I teach a class entitled The Sherman Jackson Reader at Middle Ground. It’s a class where we use Dr. Jackson’s articles, books, and scholarship, to spark meaningful dialogues, conversations, and ask pertinent questions. The following are two short excepts followed by the full length clip. Enjoy, and perhaps join us some Saturday after Fajr!
Imam al-Ghazzali, one of the great thinkers in Islam, said about salah (prayer), that it has four admiral qualities:
فإن الصلاة عماد الدين, وعصام اليقين, ورأس القربات, وغرة الطاعات.
The support center of the Din;
The means of holding tight to certainty;
The foremost means of drawing close to God;
The act amongst the acts of obedience to God;
An ‘imad is like a tent-pole. The pole which makes the rest of the tent a place of habitation. Without it, the tent collapses. Being that the word din is related to dayn, debt, the means of supporting your debt to God is through salah.
‘Isam, its literal meaning being “a strap”, is a means of tying something down. The way to achieving certainty (yaqin) is not achieved through intellectual endeavors alone. It is achieve through habitual action. The salah is a means of doing that habitual action which “ties us to God”.
Remember, that ra’s is not only the head of something, but also a beginning. The beginning of drawing close to God begins with salah. You will not achieve it through any singular intellectual endeavor, no matter how smart.
The word gurrah refers to a beauty mark that the Arabs would say a horse would have on its face. A white mark. Ghurrah, a mark of superiority, of quality, is what’s being emphasized here. In these two verses, we’re reminded the beautification that salah gives us on the Day of Judgment:
وُجوهٌ يَومَئِذٍ ناضِرَةٌ
إِلىٰ رَبِّها ناظِرَةٌ
“Faces that Day will be radiant, gazing at their Lord.” Qur’an, 75: 22-23
“If My slaves ask you about Me, I am near. I answer the call of the caller when he calls on Me. They should therefore respond to Me and believe in Me so that hopefully they will be rightly guided.” [Qur’an, 2: 186]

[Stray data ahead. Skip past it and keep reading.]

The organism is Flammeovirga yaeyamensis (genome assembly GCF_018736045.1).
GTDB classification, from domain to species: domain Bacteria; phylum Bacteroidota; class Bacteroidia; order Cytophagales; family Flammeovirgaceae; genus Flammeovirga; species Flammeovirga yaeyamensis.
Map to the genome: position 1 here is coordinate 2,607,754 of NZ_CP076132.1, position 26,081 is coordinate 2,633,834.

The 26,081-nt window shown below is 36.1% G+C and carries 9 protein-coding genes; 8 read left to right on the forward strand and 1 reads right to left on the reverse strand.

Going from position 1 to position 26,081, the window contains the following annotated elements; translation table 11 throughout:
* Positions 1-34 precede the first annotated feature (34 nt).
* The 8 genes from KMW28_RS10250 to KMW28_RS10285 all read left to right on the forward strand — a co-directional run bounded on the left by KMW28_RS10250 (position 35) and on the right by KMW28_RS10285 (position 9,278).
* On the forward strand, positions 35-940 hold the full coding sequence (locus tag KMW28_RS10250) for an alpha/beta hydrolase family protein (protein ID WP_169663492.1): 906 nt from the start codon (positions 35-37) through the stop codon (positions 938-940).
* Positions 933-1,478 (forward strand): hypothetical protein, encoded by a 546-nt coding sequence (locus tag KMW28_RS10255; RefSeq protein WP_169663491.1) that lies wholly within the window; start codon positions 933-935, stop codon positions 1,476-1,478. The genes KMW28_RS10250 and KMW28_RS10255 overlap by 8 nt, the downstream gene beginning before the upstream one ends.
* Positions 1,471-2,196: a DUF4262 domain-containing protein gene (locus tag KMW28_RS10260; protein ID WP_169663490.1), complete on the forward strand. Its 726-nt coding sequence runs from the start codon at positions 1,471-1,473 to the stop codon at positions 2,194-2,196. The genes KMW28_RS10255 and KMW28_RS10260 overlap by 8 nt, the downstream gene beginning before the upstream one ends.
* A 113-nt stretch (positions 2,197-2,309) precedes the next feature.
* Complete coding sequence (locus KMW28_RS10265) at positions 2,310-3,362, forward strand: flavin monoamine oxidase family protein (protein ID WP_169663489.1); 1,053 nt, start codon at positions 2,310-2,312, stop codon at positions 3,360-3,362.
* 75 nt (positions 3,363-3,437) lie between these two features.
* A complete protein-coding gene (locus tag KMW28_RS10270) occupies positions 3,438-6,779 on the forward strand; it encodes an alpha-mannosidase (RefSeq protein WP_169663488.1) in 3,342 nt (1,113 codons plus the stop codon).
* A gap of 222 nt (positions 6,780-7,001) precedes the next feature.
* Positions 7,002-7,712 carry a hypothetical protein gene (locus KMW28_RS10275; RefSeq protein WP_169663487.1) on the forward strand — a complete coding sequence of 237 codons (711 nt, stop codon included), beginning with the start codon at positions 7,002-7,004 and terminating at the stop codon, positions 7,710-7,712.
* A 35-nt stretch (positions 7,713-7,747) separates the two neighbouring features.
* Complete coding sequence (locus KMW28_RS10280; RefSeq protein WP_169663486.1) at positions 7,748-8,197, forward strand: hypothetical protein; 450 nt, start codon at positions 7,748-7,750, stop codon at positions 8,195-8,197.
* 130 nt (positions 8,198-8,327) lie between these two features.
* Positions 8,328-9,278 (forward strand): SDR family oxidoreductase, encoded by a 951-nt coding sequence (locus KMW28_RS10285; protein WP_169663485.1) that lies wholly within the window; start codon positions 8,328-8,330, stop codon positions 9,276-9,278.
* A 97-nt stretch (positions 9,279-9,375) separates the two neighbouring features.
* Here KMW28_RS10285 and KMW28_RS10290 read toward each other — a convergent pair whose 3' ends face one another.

We are living in times of ever decreasing nuance. Perhaps this is why brands prevail, for without them, we could muster little thought on our own. I am reminded of a question I had as my time as chaplain about Muslim/non-Muslim relations, when I came across this passage in Sherman Jackson’s On The Boundaries of Theological Tolerance in Islam:
Kufr, according to al-Ghazali, is purely a matter of rejecting the truthfulness of the Prophet Muhammad. Beyond this, it reveals, in and of itself, virtually nothing about a person’s moral or religious constitution. (7)
I say this not only to remind ourselves of the capacity to work with people of “good conscious” — by the secular definition — regardless of faith tradition, but also to remind ourselves of the pragmatic transformative power of religion. Often Muslims look upon their fellow Muslims’ actions with dismay when they do not quite add up to what they (we) think is correct (even when we are right!). The Prophet صلى الله عليه وسلم stated similarly,
“Those who were the best amongst you in the Pre-lslamic period (jahiliyyah) are the best amongst you in Islam if they comprehend it.” (Sahih al-Bukhari)
I mention this, not to propose a laissez-faire attitude towards moral rectitude and religious commitment, but to draw attention to the important fact that if we, as a faith community, are going to help actualize a person’s potential: religiously, spiritually, psychological or otherwise, then we must take into account their (and our!) past, if we are to attempt having any success. This will require a paradigm shift in our communal mindset from investing in structures to investing in infrastructure, i.e., people of capacity.